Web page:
CFP: Supererogation: Feminist Perspectives

Submission deadline: March 1, 2023

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Call for Papers for a Special Issue of Journal for Ethics and Moral Philosophy

Supererogation: Feminist Perspectives

Guest editors: Katharina Naumann (Magdeburg), Marie-Luise Raters (Potsdam), Karoline Reinhardt (Passau)

Papers should not exceed 8000 words. Submitted papers will undergo a double blind peer review process. Submission deadline is March 1 2023. For further information on style, format and submission details please see:

In our moral practice, some actions are considered morally good, yet not morally required. In his seminal essay "Saints and Heroes" (1958) J.O. Urmson coined the scholastic notion of 'supererogation' for such actions. The subsequent modern supererogation debate is predominantly concerned with the definition of ‘supererogation’, its justification and the question whether there are in fact supererogatory acts. Furthermore, it is disputed whether and to what extent people who act supererogatorily should be seen as moral exemplars. The category has also found its way into debates in applied ethics, especially when discussing the (presumed) over-demandingness of some moral obligations with regard to particular situations.

However, what has not received sufficient attention yet within debates on supererogation is that regarding something as a duty or as going beyond duty relates among other things to social expectations and gender roles. Therefore, drawing on theoretical and methodological resources from feminist philosophy, the special issue seeks to illuminate the relation of supererogation and gender in its moral, political, social and epistemic dimensions.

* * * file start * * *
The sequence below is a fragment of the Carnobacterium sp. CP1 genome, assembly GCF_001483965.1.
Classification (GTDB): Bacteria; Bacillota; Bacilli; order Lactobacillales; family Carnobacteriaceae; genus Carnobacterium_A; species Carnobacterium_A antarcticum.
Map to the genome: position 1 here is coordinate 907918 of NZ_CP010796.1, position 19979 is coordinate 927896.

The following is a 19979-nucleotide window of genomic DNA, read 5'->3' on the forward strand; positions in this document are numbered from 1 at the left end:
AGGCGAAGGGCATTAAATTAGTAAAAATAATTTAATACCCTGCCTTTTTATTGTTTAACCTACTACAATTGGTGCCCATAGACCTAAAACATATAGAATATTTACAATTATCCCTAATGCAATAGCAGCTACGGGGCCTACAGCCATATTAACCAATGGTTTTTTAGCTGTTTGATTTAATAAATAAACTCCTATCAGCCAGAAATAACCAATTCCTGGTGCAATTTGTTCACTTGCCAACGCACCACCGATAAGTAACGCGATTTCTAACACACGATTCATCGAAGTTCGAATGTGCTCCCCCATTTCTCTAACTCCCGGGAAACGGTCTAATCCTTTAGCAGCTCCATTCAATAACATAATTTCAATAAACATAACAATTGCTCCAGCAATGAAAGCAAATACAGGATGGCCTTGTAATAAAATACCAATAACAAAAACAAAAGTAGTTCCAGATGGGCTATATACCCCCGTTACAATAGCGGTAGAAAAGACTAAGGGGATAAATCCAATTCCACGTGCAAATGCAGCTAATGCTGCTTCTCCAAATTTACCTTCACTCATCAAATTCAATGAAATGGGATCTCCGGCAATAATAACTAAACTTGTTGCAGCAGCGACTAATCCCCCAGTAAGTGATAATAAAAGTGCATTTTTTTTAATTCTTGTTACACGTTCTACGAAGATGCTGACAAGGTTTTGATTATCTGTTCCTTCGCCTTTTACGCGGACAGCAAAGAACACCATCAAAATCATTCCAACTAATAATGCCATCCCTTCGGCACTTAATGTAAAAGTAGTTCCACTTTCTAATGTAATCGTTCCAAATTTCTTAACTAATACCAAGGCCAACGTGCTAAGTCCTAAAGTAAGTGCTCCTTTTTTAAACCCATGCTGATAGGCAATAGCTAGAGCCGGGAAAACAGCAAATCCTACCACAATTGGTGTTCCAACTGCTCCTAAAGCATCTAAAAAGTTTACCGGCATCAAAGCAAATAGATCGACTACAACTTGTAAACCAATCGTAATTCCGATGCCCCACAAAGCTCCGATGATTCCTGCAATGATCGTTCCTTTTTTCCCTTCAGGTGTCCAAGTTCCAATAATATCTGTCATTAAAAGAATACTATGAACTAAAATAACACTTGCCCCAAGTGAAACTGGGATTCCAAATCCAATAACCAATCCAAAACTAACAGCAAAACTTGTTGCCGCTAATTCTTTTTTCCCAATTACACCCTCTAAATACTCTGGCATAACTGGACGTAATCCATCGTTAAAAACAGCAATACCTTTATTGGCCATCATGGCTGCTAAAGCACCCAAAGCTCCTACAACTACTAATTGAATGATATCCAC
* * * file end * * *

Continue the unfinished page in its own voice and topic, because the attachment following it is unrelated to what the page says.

We, thus, welcome submissions that are related to the following topics:

• The Saints and Hero*ines of Supererogation Debate – Feminist Analyses: To what extent do gender roles influence the attributions of heroism and sainthood, and what repercussions do their figurations have on conventional and stereotyped gender roles? Can and should we gender moral exemplarism? Do we need other hero*ines or should we rather strive for a postheroic feminism?

• Taxonomies of supererogatory acts – Feminist deconstructions: Does the judgment of certain acts (such as forgiveness, gratitude, or charity) as 'supererogatory' depend on gendered social expectations and if so in which way and to what extent? What moral, affective, and epistemic injustices does this entail? And how does it possibly contribute to (re)producing oppressive social structures?

• Altruism, sacrifice and love – supererogation and care ethics: How do supererogation research and care ethics relate to each other? Do care ethical arguments entail potentially problematic gendered role expectations? Can supererogation only be explained in terms of altruistic motives of care? When does altruism turn into supererogatory self-sacrifice?

• Epistemic hero:ines? – Feminist epistemology and supererogation: Are members of marginalized groups in a privileged epistemic situation and if so, does this entail special epistemic and/or moral duties? What are their limits? Is there a need for epistemic hero*ines to initiate and foster social transformations? Is there anything to be systematically gained from the concept of epistemic heroism in relation to the supererogation debate and vice versa?

• Challenges and potentials of heroizing victims? – Feminist social philosophy: What are the challenges and potentials of the tendency to heroize victims? Does it make a moral difference whether one is heroized because of or in spite of being a victim? Does the heroism of victims lie in quiet endurance or in courageous resistance? Which narratives and imaginaries underlie the assessments?

If you intent to contribute to this issue and have any questions, please do not hesitate to contact the guest editors in advance.
Contact: Dr. Katharina Naumann (Universität Magdeburg) [email protected] Prof. Dr. Marie-Luise Raters (Universität Potsdam) ; [email protected] ; Prof. Dr. Karoline Reinhardt (Universität Passau) [email protected]

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